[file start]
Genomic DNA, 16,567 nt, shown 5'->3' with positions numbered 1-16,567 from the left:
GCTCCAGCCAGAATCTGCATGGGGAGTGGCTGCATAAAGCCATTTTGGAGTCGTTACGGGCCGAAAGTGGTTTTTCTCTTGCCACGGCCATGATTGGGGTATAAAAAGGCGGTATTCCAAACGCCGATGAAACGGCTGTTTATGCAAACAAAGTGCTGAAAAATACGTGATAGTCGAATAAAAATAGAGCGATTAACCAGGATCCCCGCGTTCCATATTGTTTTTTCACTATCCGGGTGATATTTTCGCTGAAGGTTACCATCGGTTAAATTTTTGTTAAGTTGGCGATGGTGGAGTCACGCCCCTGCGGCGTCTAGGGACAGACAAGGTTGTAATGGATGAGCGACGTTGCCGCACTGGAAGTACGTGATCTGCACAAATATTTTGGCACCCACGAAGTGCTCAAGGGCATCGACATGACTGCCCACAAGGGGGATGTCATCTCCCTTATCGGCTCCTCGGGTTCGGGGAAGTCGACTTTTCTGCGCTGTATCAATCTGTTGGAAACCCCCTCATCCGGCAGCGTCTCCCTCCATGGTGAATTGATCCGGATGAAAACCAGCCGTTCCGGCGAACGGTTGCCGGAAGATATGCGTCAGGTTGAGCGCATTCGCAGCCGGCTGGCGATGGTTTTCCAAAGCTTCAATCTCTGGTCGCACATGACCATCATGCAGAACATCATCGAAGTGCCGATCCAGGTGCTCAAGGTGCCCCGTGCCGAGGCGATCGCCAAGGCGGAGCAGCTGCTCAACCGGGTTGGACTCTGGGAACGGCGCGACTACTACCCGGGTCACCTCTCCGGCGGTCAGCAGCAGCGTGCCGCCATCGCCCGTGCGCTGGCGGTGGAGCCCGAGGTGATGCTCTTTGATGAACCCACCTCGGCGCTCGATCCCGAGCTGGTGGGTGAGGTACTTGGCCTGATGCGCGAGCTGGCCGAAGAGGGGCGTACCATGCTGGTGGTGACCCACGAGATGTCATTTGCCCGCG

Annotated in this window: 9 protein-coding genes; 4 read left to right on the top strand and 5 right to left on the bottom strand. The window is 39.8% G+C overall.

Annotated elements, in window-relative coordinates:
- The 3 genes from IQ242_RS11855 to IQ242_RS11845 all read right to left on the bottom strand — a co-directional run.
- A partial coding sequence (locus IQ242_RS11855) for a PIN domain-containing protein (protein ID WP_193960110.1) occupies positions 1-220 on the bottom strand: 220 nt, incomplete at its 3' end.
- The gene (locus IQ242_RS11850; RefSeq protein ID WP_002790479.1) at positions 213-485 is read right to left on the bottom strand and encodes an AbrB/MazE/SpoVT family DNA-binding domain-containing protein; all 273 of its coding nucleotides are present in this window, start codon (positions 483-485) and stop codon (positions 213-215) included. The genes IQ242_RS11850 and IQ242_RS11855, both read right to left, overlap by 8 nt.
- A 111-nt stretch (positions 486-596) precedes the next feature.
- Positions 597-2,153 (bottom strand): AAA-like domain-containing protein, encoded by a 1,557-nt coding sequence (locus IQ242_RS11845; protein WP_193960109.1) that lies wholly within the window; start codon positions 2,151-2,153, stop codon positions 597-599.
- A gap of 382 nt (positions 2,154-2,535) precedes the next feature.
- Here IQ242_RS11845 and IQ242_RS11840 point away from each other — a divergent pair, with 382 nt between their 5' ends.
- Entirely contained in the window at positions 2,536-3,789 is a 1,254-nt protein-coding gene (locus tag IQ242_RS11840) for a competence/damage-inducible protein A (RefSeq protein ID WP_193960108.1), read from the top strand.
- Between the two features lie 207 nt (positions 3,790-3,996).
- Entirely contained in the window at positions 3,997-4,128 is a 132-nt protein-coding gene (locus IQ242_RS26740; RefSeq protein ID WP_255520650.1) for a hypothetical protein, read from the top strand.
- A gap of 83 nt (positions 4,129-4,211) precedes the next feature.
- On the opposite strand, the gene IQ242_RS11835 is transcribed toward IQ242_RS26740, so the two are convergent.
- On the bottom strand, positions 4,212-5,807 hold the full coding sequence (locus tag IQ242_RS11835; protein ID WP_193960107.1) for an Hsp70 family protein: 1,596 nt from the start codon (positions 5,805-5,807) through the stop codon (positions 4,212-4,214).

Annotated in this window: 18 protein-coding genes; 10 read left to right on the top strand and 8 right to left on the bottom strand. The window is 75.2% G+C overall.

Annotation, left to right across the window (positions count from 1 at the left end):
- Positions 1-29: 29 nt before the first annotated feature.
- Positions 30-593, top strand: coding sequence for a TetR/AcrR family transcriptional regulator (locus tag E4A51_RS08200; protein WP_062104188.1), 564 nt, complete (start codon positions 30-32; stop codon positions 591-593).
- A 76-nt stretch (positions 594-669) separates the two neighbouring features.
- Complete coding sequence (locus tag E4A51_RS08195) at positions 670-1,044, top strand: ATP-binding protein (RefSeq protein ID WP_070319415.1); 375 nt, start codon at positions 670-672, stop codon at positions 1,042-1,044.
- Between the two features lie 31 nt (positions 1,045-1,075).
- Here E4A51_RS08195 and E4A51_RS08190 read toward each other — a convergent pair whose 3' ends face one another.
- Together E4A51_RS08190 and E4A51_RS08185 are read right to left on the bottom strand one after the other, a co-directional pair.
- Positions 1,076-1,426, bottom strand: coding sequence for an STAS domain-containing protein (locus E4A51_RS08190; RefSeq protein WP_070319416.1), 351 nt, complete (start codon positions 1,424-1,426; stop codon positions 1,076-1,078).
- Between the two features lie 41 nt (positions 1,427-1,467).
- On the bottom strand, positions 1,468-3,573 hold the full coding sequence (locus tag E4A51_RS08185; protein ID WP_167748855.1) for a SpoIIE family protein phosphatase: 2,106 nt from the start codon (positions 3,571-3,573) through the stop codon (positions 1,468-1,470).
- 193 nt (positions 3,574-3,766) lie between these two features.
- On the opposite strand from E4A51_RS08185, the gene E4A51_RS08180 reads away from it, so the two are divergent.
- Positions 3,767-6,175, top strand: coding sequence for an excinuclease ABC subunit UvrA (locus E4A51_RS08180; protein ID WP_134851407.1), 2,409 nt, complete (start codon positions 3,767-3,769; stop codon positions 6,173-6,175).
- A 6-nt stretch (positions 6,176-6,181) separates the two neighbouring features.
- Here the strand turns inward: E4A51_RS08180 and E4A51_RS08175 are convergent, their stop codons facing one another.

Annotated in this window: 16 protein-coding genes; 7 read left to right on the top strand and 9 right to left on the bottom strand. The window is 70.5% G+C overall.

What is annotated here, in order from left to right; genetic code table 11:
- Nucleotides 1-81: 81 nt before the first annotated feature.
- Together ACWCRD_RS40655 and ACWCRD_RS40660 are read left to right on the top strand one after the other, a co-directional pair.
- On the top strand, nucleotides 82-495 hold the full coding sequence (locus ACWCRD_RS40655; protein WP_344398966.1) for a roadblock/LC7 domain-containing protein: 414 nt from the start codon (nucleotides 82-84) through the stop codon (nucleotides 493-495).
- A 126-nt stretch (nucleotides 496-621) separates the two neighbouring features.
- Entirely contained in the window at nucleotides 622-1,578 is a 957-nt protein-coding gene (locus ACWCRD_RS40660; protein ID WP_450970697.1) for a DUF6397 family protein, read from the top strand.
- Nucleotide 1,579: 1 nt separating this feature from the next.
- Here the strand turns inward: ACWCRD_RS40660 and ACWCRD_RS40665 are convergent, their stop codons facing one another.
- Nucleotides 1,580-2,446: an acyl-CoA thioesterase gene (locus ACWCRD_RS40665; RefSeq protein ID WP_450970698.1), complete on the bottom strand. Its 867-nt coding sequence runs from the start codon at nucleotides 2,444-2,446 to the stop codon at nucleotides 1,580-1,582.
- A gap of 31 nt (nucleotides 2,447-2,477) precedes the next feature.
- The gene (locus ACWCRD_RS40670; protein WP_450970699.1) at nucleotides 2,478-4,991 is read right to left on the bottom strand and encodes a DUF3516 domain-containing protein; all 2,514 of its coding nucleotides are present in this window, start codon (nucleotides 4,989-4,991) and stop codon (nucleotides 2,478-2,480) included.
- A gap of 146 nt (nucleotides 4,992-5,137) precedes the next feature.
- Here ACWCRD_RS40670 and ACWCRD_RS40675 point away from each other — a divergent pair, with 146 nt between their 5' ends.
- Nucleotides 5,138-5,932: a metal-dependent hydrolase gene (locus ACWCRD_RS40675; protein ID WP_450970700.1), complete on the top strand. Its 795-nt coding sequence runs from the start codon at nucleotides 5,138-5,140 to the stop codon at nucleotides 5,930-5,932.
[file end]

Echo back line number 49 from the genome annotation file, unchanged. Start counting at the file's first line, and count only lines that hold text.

- Nucleotides 5,138-5,932: a metal-dependent hydrolase gene (locus ACWCRD_RS40675; protein ID WP_450970700.1), complete on the top strand. Its 795-nt coding sequence runs from the start codon at nucleotides 5,138-5,140 to the stop codon at nucleotides 5,930-5,932.